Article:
In an amazing bit of cinematic archaeology, Criterion found Russian filmmaker, Andrei Tarkovsky's take on The Killers. It's very minimalist in style and set design but is quite faithful to Hemingway's story.
Another highlight on this disc is writer-director, Paul Schrader's seminal essay, "Notes on Film Noir." Schrader outlines and defines the characteristics of film noir and puts it into a historical context.
The second disc, with the 1964 version, doesn't feature as many extras but does present a fascinating look at how Siegel's film evolved from a made-for-TV movie to a theatrical release. Some of the highlights include a hilarious memo from NBC's Broadcast Standards Department as they outline all the objectionable material they found in the screenplay. It becomes readily apparent that Siegel ignored all their suggestions and kept in all the offending material!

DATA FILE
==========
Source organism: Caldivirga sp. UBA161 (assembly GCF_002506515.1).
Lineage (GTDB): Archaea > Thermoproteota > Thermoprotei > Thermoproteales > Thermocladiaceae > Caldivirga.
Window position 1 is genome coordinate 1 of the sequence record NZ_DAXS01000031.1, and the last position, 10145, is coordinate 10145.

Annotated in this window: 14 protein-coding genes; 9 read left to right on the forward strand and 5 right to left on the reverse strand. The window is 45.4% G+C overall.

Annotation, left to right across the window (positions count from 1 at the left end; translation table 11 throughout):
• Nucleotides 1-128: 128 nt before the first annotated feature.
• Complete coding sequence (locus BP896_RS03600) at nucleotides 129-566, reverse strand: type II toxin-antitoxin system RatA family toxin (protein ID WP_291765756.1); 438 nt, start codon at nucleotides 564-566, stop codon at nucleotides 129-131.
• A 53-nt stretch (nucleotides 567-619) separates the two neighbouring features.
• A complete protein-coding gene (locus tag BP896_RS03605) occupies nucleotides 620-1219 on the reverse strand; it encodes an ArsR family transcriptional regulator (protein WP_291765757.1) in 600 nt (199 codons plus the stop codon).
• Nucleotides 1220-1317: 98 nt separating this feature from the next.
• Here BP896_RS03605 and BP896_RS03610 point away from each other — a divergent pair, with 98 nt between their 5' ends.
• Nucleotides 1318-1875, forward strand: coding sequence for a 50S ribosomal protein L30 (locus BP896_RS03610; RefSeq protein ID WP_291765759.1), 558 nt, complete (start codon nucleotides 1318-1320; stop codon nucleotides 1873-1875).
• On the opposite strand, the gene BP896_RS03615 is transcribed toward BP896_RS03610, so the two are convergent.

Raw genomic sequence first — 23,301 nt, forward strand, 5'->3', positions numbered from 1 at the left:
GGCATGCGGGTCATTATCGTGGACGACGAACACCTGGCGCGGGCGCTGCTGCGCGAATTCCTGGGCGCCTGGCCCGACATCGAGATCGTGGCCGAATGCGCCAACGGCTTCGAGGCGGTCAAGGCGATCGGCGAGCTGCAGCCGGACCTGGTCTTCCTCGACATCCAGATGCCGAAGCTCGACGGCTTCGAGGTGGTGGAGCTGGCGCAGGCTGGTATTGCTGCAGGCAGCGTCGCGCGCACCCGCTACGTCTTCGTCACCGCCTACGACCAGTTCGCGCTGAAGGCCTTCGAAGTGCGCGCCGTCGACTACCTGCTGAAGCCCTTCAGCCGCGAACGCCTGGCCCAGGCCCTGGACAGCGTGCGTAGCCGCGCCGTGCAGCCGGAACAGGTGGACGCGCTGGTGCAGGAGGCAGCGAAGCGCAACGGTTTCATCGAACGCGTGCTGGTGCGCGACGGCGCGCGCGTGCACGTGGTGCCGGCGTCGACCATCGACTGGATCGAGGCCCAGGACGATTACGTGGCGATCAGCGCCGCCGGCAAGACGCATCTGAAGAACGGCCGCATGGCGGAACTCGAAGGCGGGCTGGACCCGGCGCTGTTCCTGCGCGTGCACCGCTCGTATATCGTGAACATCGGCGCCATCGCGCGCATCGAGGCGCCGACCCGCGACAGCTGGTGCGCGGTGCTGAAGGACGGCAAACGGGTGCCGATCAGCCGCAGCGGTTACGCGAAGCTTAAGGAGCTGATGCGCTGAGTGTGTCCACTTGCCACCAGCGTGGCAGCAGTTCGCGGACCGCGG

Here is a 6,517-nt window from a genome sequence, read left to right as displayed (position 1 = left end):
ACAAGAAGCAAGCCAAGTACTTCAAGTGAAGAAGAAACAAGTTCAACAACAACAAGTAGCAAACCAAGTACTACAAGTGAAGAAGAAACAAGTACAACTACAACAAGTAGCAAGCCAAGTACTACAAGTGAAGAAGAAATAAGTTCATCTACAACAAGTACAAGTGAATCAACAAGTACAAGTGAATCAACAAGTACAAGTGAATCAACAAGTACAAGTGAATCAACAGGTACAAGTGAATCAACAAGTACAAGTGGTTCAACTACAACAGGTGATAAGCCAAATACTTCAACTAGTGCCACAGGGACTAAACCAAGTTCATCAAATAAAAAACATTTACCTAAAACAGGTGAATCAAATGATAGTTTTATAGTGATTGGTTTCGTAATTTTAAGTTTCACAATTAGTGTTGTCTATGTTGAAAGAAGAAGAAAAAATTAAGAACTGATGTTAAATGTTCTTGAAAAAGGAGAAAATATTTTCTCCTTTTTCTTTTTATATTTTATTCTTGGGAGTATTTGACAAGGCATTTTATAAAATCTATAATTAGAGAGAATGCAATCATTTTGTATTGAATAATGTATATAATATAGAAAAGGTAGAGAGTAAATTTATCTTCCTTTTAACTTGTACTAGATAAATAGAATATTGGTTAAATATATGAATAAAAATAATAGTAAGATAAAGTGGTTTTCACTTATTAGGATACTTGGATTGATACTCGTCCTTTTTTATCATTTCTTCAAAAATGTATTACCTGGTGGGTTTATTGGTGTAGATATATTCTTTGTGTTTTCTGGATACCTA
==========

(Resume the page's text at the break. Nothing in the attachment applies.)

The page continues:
For fans of film noir this is an essential purchase as these two films are given the deluxe Criterion treatment. The prints of both films have been lovingly re-mastered and have never looked better. The wealth of extras entertain and educate, making this set an excellent primer for anyone interested in learning more about film noir.
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Format: DVD